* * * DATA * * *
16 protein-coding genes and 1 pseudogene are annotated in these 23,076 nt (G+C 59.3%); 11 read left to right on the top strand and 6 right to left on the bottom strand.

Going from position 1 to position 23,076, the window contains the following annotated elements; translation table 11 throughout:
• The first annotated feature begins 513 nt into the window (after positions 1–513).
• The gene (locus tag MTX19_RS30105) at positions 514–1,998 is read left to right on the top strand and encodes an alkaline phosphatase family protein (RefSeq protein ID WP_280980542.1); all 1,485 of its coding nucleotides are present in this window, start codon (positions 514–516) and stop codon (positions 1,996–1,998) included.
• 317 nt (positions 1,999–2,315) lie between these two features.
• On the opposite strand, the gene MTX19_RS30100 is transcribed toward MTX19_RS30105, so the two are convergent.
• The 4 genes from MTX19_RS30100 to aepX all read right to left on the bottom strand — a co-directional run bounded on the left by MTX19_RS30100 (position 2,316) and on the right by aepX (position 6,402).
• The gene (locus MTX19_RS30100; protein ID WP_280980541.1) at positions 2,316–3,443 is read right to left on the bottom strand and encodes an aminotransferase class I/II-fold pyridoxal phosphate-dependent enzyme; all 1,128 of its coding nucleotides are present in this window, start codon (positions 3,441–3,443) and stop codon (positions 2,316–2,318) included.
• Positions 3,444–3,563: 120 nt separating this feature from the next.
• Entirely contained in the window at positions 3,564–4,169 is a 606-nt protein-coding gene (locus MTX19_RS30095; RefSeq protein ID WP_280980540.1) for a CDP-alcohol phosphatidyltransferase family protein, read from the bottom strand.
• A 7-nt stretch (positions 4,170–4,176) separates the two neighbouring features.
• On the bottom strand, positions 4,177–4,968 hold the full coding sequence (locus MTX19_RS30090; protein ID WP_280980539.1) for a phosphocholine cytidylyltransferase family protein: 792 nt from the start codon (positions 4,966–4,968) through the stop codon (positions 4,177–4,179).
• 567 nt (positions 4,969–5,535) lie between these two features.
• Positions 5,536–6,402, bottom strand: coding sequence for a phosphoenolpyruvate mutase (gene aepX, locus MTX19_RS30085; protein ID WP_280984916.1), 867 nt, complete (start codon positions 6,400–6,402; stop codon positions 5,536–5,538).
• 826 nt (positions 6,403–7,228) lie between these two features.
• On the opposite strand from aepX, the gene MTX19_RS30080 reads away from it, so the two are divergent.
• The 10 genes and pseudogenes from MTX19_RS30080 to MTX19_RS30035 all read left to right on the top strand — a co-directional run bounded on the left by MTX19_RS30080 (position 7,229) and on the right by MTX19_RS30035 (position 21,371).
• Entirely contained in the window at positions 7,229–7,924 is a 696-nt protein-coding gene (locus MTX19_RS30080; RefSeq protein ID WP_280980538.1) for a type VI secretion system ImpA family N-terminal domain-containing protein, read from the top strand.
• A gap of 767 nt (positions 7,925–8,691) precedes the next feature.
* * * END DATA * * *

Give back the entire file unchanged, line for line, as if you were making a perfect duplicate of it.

16 protein-coding genes and 1 pseudogene are annotated in these 23,076 nt (G+C 59.3%); 11 read left to right on the top strand and 6 right to left on the bottom strand.

Going from position 1 to position 23,076, the window contains the following annotated elements; translation table 11 throughout:
• The first annotated feature begins 513 nt into the window (after positions 1–513).
• The gene (locus tag MTX19_RS30105) at positions 514–1,998 is read left to right on the top strand and encodes an alkaline phosphatase family protein (RefSeq protein ID WP_280980542.1); all 1,485 of its coding nucleotides are present in this window, start codon (positions 514–516) and stop codon (positions 1,996–1,998) included.
• 317 nt (positions 1,999–2,315) lie between these two features.
• On the opposite strand, the gene MTX19_RS30100 is transcribed toward MTX19_RS30105, so the two are convergent.
• The 4 genes from MTX19_RS30100 to aepX all read right to left on the bottom strand — a co-directional run bounded on the left by MTX19_RS30100 (position 2,316) and on the right by aepX (position 6,402).
• The gene (locus MTX19_RS30100; protein ID WP_280980541.1) at positions 2,316–3,443 is read right to left on the bottom strand and encodes an aminotransferase class I/II-fold pyridoxal phosphate-dependent enzyme; all 1,128 of its coding nucleotides are present in this window, start codon (positions 3,441–3,443) and stop codon (positions 2,316–2,318) included.
• Positions 3,444–3,563: 120 nt separating this feature from the next.
• Entirely contained in the window at positions 3,564–4,169 is a 606-nt protein-coding gene (locus MTX19_RS30095; RefSeq protein ID WP_280980540.1) for a CDP-alcohol phosphatidyltransferase family protein, read from the bottom strand.
• A 7-nt stretch (positions 4,170–4,176) separates the two neighbouring features.
• On the bottom strand, positions 4,177–4,968 hold the full coding sequence (locus MTX19_RS30090; protein ID WP_280980539.1) for a phosphocholine cytidylyltransferase family protein: 792 nt from the start codon (positions 4,966–4,968) through the stop codon (positions 4,177–4,179).
• 567 nt (positions 4,969–5,535) lie between these two features.
• Positions 5,536–6,402, bottom strand: coding sequence for a phosphoenolpyruvate mutase (gene aepX, locus MTX19_RS30085; protein ID WP_280984916.1), 867 nt, complete (start codon positions 6,400–6,402; stop codon positions 5,536–5,538).
• 826 nt (positions 6,403–7,228) lie between these two features.
• On the opposite strand from aepX, the gene MTX19_RS30080 reads away from it, so the two are divergent.
• The 10 genes and pseudogenes from MTX19_RS30080 to MTX19_RS30035 all read left to right on the top strand — a co-directional run bounded on the left by MTX19_RS30080 (position 7,229) and on the right by MTX19_RS30035 (position 21,371).
• Entirely contained in the window at positions 7,229–7,924 is a 696-nt protein-coding gene (locus MTX19_RS30080; RefSeq protein ID WP_280980538.1) for a type VI secretion system ImpA family N-terminal domain-containing protein, read from the top strand.
• A gap of 767 nt (positions 7,925–8,691) precedes the next feature.